I consider myself extremely fortunate to have been born and lived all my life in the English midlands. It annoys me that Manchester with its indie and decent football teams, Liverpool with The Beatles and a decent football team or two get more coverage and limelight than the second city. The place I have called home for 44 of my 46 years on this planet is just outside Birmingham. A decent sized place too, Wiki puts the population of my adopted hometown at 214,909, it does not have – give or take a theatre at the Library where the likes of Manfred Man or Baron Knights play at Christmas – have a gig venue except the NEC. That’s criminal. It borders on scandalous, when you think that ten miles away from where I type this they literally invented Heavy Metal.
Sabbath, and later Priest and Maiden. Two of them (and Led Zep) came from the West Midlands conurbation. So with the greatest respect, you can stick your Smiths, your Beatles, and your New Order’s up your arse.
it’s the middle one of those three greats above that concerns us here, because KK’s Priest (to the great shock of no one is what happens when you get KK Downing – one of the greatest metal guitarists in history – and stick him in a room with Ripper Owens, Tony Newton (either Iron Maiden’s soundman, or in Voodoo Six, take your pick!) and AJ Mills of Hostile (they should have had Les Birks on drums too but he sustained an injury).
Lets put it like this, shall we? They make one of the purest, best Heavy blinking Metal albums of 2021. That’s what they do.
That’s obvious from “Incarnation” – the ludicrously OTT narrated opener. I swear it’s a second away from giving it “for it is a human number….” But man, the riff that follows! “Hellfire Thunderbolt” does more than thunder. It registers on the Richter scale.
The title track does things a little more grandiose, and Owens, essentially, picks up where “Jugulator” left off. Only dogs can hear him clearly as he screams something about giving his life to metal. Take that Manowar.
“Sacerdote Y Diablo” likes the idea of all this so much it does it again. For grins. And if you need me to tell you what “Raise Your Fists” or “Brothers Of The Road” sound like here, then you probably don’t know much about KK Downing. Both of these will sound ace live, though.
“Metal Through And Through” merrily and without shame, lays its marker down with this: “Together as one/United we stand/Our legions/Will march on this land/And so to each other/We will stay true/We will fear no one/We’re metal/ Metal/We’re metal/ Through and through” and in so doing, it becomes not just the centrepiece of the record, but its whole point too. This only wants to be metal. It wants – really -to be onstage at the venue KK owns and it wants me there to watch, frankly.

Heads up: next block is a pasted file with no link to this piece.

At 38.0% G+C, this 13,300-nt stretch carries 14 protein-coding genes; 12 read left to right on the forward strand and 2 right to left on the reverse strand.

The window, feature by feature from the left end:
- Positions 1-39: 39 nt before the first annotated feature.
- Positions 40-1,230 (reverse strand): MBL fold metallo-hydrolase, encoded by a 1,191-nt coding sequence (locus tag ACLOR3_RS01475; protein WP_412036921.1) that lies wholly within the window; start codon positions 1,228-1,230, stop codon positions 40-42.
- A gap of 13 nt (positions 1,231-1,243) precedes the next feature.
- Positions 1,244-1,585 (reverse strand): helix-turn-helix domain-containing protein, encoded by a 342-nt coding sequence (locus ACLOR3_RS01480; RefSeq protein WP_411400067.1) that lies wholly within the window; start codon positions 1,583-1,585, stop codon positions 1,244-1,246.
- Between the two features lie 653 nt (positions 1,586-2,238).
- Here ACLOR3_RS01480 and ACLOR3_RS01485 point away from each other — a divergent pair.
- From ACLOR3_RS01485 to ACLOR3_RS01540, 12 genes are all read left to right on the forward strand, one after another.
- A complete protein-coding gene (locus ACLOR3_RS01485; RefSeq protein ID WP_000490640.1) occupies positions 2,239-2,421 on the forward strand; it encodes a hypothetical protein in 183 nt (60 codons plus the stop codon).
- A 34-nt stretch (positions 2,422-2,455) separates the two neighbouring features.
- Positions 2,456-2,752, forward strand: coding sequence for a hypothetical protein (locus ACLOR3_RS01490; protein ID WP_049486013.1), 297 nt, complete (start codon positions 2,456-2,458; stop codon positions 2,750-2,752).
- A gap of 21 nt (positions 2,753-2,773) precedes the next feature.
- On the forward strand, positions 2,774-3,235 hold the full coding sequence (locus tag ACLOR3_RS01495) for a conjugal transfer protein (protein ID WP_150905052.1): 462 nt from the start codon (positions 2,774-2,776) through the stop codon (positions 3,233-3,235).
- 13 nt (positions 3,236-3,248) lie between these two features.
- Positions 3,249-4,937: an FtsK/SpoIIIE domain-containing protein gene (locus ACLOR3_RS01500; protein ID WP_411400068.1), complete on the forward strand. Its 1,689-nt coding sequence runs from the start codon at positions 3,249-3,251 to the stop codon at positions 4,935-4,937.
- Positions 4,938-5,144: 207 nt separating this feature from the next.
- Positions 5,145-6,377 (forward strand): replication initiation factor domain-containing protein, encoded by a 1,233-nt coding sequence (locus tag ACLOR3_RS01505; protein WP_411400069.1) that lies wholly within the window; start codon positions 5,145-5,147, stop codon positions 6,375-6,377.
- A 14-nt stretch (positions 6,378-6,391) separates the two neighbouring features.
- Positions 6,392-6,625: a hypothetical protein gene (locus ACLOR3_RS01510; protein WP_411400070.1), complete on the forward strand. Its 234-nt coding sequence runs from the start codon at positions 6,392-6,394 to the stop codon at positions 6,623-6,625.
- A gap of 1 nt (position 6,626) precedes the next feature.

“We’re rulebreakers, hell raisers” goes the start of “Wild And Free” and that may or may not be true, these days, probably not, but Christ, listen to the shredding solo and tell me you care as to the veracity of any statements here. This is nothing short of majestic.
“Hail For The Priest” is made for the first song of the encore. A slow building, slow burning thing, it changes pace. Then the moshpit inducing riff kicks off. There’s about four million of these things on this record, but they all sound so, so good.
“Return Of The Sentinel” is the longest thing here as well as the closing affair, and it’s perfect for the job. This is a special record, it almost demanded a special ending statement, it got one.
The idea for this album might have been born on November 4th 2019 when KK Downing made a triumphant return to the stage. I wrote this that night: “This could have been, basically, just a load of blokes playing Priest covers. It wasn’t. It was incredible. In fact, it was a privilege to have been there to witness the first full gig in ten years of one of the very, very best.”
KK’s Priest could have been the same, in a way, its not. And that’s because the man who gave it his name also gave birth to this music. The man is a genius, and this is a fitting and brilliant testament to that.
Rick Astley getting together with Blossoms to cover The Smith’s (I am busy whenever that is, trust me….) made Radio 4 News. As always, we go under the radar – but we know where the true legends are.